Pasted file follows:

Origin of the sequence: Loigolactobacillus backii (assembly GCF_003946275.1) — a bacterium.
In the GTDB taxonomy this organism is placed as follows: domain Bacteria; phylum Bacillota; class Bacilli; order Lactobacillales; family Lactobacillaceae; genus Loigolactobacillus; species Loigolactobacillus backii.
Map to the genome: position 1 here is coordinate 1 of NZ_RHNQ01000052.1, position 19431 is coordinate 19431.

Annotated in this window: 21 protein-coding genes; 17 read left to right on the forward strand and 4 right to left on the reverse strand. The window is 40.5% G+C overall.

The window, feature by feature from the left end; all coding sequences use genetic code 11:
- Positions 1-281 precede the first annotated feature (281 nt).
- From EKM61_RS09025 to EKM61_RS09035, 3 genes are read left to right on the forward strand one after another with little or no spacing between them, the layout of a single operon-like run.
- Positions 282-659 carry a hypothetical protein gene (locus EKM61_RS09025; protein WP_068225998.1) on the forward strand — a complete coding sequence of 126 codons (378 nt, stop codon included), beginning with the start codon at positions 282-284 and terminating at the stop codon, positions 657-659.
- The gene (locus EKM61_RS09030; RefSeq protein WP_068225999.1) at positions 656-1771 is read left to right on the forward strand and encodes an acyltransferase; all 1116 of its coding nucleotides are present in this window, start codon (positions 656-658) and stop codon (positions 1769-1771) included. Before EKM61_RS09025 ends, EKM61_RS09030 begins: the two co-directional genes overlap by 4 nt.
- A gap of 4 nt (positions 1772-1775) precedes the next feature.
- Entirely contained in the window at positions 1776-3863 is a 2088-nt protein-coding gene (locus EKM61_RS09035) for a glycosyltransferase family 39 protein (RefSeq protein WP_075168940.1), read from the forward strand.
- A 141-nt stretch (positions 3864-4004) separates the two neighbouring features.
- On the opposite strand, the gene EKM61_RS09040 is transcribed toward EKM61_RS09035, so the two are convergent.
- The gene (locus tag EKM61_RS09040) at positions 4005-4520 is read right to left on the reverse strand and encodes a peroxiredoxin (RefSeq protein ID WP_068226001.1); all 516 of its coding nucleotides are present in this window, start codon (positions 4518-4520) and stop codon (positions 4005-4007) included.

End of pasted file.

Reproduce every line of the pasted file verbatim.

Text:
Origin of the sequence: Loigolactobacillus backii (assembly GCF_003946275.1) — a bacterium.
In the GTDB taxonomy this organism is placed as follows: domain Bacteria; phylum Bacillota; class Bacilli; order Lactobacillales; family Lactobacillaceae; genus Loigolactobacillus; species Loigolactobacillus backii.
Map to the genome: position 1 here is coordinate 1 of NZ_RHNQ01000052.1, position 19431 is coordinate 19431.

Annotated in this window: 21 protein-coding genes; 17 read left to right on the forward strand and 4 right to left on the reverse strand. The window is 40.5% G+C overall.

The window, feature by feature from the left end; all coding sequences use genetic code 11:
- Positions 1-281 precede the first annotated feature (281 nt).
- From EKM61_RS09025 to EKM61_RS09035, 3 genes are read left to right on the forward strand one after another with little or no spacing between them, the layout of a single operon-like run.
- Positions 282-659 carry a hypothetical protein gene (locus EKM61_RS09025; protein WP_068225998.1) on the forward strand — a complete coding sequence of 126 codons (378 nt, stop codon included), beginning with the start codon at positions 282-284 and terminating at the stop codon, positions 657-659.
- The gene (locus EKM61_RS09030; RefSeq protein WP_068225999.1) at positions 656-1771 is read left to right on the forward strand and encodes an acyltransferase; all 1116 of its coding nucleotides are present in this window, start codon (positions 656-658) and stop codon (positions 1769-1771) included. Before EKM61_RS09025 ends, EKM61_RS09030 begins: the two co-directional genes overlap by 4 nt.
- A gap of 4 nt (positions 1772-1775) precedes the next feature.
- Entirely contained in the window at positions 1776-3863 is a 2088-nt protein-coding gene (locus EKM61_RS09035) for a glycosyltransferase family 39 protein (RefSeq protein WP_075168940.1), read from the forward strand.
- A 141-nt stretch (positions 3864-4004) separates the two neighbouring features.
- On the opposite strand, the gene EKM61_RS09040 is transcribed toward EKM61_RS09035, so the two are convergent.
- The gene (locus tag EKM61_RS09040) at positions 4005-4520 is read right to left on the reverse strand and encodes a peroxiredoxin (RefSeq protein ID WP_068226001.1); all 516 of its coding nucleotides are present in this window, start codon (positions 4518-4520) and stop codon (positions 4005-4007) included.